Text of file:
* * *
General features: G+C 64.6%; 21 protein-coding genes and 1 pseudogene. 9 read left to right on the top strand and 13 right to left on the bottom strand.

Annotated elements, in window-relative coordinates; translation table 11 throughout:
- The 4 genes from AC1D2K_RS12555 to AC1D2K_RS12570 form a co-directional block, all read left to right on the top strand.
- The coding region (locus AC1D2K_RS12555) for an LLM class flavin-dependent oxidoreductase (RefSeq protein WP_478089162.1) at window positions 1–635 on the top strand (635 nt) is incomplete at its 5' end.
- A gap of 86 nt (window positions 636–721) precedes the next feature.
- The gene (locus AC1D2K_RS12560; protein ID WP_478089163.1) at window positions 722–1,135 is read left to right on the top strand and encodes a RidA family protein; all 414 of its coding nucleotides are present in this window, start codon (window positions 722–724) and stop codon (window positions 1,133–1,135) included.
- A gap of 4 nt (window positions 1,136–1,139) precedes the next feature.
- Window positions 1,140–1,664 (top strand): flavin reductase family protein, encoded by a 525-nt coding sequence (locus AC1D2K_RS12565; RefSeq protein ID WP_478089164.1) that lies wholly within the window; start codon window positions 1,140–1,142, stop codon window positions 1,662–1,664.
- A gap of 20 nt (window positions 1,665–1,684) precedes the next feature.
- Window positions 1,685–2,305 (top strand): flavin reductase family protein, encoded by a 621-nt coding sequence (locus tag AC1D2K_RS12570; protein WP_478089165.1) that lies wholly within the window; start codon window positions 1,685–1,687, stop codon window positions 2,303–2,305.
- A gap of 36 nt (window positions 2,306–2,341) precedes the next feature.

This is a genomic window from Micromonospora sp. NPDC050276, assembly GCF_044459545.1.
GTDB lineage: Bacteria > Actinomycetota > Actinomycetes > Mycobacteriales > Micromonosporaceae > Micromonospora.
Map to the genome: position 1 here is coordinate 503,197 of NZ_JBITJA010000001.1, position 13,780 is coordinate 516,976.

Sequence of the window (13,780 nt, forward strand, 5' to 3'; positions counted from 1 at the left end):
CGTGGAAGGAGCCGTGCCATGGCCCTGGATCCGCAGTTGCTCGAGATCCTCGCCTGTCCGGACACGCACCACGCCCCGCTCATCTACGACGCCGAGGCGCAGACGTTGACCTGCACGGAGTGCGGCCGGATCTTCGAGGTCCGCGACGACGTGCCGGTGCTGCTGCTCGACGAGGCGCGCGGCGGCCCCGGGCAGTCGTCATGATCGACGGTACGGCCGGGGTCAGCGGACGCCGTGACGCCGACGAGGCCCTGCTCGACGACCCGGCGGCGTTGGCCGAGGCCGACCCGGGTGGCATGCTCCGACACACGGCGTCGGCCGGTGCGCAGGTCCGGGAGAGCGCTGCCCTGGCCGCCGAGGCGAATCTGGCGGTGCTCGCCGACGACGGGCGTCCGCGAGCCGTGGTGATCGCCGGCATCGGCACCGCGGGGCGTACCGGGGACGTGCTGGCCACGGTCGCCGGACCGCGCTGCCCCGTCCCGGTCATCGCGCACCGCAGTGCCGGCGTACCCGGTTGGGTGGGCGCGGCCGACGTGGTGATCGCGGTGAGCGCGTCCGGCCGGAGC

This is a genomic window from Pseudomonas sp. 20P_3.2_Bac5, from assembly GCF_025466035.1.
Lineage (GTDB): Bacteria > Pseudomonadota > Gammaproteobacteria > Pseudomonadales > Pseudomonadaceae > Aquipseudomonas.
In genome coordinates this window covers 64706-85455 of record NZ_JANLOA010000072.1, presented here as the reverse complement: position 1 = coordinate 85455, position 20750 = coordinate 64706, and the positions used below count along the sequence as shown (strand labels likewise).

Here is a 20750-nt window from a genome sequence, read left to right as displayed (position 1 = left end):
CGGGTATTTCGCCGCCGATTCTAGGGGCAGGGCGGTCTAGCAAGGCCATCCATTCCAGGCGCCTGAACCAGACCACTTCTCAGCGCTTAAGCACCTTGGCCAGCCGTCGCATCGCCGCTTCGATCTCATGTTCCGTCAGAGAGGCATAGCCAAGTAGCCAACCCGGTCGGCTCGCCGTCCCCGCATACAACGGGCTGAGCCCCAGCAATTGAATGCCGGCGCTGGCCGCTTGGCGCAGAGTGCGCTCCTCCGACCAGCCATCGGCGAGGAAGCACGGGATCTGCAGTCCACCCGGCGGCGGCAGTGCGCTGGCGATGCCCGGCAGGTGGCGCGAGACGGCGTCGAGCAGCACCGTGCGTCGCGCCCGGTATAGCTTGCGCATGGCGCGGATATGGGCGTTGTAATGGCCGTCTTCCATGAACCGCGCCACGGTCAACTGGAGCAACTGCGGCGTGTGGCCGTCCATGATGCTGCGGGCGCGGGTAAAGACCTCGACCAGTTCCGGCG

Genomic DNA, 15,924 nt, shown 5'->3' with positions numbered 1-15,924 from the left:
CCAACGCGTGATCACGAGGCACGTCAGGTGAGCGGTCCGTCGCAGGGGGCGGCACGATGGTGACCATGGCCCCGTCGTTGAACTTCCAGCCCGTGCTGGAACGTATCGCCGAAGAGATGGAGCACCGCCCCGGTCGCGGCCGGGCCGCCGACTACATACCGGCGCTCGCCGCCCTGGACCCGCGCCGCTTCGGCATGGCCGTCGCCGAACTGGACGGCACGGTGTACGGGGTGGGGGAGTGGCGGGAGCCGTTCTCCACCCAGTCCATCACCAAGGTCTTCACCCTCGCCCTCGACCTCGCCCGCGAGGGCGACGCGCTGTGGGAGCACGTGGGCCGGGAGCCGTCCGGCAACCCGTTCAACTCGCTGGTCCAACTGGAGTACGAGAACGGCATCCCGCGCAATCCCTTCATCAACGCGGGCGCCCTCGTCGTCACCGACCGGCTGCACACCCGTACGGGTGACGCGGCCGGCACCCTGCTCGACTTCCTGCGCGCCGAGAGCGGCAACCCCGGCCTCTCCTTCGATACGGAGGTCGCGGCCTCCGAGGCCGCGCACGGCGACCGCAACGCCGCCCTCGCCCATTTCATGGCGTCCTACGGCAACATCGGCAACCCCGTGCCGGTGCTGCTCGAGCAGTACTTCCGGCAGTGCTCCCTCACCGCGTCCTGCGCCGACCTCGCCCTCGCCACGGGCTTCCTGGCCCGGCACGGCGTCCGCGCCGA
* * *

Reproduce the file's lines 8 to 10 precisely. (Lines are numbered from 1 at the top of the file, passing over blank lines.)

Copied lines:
- Window positions 1,140–1,664 (top strand): flavin reductase family protein, encoded by a 525-nt coding sequence (locus AC1D2K_RS12565; RefSeq protein ID WP_478089164.1) that lies wholly within the window; start codon window positions 1,140–1,142, stop codon window positions 1,662–1,664.
- A gap of 20 nt (window positions 1,665–1,684) precedes the next feature.
- Window positions 1,685–2,305 (top strand): flavin reductase family protein, encoded by a 621-nt coding sequence (locus tag AC1D2K_RS12570; protein WP_478089165.1) that lies wholly within the window; start codon window positions 1,685–1,687, stop codon window positions 2,303–2,305.